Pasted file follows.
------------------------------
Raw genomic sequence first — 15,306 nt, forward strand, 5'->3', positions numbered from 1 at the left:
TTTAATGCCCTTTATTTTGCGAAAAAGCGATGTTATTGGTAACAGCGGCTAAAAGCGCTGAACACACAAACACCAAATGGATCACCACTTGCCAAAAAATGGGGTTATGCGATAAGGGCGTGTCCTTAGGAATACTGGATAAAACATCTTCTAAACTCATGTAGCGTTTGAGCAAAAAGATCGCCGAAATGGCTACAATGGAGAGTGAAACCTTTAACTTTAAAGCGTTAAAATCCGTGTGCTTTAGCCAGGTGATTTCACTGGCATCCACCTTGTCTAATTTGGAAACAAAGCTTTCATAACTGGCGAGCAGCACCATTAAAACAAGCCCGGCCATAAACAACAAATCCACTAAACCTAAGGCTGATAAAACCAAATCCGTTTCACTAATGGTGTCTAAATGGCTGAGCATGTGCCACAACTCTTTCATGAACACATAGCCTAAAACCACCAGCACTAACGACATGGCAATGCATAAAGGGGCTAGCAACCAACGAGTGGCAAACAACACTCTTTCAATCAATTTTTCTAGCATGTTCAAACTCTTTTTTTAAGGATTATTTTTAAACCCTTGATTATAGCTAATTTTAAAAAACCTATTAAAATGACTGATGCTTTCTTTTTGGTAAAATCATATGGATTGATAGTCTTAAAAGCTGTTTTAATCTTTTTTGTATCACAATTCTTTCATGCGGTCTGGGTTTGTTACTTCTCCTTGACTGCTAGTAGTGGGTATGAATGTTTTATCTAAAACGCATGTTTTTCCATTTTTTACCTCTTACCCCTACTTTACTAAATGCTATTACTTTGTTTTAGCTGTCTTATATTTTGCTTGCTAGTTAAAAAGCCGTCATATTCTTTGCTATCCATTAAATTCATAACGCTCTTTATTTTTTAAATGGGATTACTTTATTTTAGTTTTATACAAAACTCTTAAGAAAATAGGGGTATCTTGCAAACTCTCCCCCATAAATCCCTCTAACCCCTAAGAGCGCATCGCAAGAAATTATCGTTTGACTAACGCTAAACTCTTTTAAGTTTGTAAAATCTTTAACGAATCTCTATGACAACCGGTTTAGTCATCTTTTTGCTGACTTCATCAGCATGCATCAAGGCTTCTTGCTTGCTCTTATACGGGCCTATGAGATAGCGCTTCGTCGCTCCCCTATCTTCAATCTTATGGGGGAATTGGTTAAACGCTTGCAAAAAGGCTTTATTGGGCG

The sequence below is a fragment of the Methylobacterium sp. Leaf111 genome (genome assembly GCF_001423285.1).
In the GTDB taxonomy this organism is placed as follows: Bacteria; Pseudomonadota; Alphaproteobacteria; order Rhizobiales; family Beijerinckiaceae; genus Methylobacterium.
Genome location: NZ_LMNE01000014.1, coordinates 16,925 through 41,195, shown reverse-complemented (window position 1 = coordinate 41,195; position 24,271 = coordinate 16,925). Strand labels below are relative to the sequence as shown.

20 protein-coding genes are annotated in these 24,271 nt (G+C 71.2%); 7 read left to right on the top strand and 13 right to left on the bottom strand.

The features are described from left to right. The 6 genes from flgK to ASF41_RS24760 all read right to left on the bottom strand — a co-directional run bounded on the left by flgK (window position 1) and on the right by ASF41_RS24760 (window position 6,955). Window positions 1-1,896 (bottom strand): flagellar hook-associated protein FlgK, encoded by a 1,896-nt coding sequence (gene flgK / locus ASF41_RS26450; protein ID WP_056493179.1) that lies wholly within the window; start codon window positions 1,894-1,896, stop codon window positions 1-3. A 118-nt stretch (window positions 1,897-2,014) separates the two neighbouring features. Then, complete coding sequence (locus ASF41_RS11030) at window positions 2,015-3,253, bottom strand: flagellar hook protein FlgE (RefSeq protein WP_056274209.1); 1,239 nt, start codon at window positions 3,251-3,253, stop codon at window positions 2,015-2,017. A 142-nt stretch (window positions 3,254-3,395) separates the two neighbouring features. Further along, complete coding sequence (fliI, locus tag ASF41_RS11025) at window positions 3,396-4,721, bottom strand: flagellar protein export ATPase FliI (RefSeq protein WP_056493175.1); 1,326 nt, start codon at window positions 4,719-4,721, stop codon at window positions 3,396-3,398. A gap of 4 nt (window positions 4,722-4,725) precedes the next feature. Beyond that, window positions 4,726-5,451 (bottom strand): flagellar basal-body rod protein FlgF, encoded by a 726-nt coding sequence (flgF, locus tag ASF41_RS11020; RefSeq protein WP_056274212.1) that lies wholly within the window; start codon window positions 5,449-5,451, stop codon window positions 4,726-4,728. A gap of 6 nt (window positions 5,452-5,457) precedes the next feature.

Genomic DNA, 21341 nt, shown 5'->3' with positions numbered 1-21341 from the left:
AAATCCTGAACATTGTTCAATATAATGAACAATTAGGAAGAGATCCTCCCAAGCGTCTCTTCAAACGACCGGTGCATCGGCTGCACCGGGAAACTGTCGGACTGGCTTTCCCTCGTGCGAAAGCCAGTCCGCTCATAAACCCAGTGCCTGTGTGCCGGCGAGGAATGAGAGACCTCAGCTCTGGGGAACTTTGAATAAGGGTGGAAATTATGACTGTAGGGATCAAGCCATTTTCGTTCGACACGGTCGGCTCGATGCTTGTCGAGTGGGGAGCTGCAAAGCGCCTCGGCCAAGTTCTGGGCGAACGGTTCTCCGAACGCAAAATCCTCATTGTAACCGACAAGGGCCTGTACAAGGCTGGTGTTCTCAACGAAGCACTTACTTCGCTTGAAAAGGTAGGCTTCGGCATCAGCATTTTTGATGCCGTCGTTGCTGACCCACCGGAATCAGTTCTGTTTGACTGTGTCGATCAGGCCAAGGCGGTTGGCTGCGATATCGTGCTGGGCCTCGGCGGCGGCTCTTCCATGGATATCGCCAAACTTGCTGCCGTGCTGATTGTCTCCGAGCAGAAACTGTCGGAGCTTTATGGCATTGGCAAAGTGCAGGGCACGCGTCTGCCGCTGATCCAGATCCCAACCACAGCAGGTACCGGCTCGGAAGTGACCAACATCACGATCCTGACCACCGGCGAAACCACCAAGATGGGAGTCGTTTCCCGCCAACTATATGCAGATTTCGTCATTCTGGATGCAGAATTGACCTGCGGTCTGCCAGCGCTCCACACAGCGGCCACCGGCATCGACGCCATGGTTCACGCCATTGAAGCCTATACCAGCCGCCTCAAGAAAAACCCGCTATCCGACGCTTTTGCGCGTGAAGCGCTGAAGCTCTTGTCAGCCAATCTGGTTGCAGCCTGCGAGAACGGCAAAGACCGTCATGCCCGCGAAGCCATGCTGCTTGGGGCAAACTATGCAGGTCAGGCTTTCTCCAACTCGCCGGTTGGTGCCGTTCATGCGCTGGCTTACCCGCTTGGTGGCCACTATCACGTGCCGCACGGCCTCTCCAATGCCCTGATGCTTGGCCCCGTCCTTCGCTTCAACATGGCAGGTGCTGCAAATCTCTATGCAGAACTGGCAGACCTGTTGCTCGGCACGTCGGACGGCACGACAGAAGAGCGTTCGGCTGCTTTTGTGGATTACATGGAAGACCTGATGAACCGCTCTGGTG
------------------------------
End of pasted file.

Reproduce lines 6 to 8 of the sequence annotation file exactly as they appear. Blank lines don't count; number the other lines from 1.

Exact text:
20 protein-coding genes are annotated in these 24,271 nt (G+C 71.2%); 7 read left to right on the top strand and 13 right to left on the bottom strand.

The features are described from left to right. The 6 genes from flgK to ASF41_RS24760 all read right to left on the bottom strand — a co-directional run bounded on the left by flgK (window position 1) and on the right by ASF41_RS24760 (window position 6,955). Window positions 1-1,896 (bottom strand): flagellar hook-associated protein FlgK, encoded by a 1,896-nt coding sequence (gene flgK / locus ASF41_RS26450; protein ID WP_056493179.1) that lies wholly within the window; start codon window positions 1,894-1,896, stop codon window positions 1-3. A 118-nt stretch (window positions 1,897-2,014) separates the two neighbouring features. Then, complete coding sequence (locus ASF41_RS11030) at window positions 2,015-3,253, bottom strand: flagellar hook protein FlgE (RefSeq protein WP_056274209.1); 1,239 nt, start codon at window positions 3,251-3,253, stop codon at window positions 2,015-2,017. A 142-nt stretch (window positions 3,254-3,395) separates the two neighbouring features. Further along, complete coding sequence (fliI, locus tag ASF41_RS11025) at window positions 3,396-4,721, bottom strand: flagellar protein export ATPase FliI (RefSeq protein WP_056493175.1); 1,326 nt, start codon at window positions 4,719-4,721, stop codon at window positions 3,396-3,398. A gap of 4 nt (window positions 4,722-4,725) precedes the next feature. Beyond that, window positions 4,726-5,451 (bottom strand): flagellar basal-body rod protein FlgF, encoded by a 726-nt coding sequence (flgF, locus tag ASF41_RS11020; RefSeq protein WP_056274212.1) that lies wholly within the window; start codon window positions 5,449-5,451, stop codon window positions 4,726-4,728. A gap of 6 nt (window positions 5,452-5,457) precedes the next feature.

Genomic DNA, 21341 nt, shown 5'->3' with positions numbered 1-21341 from the left: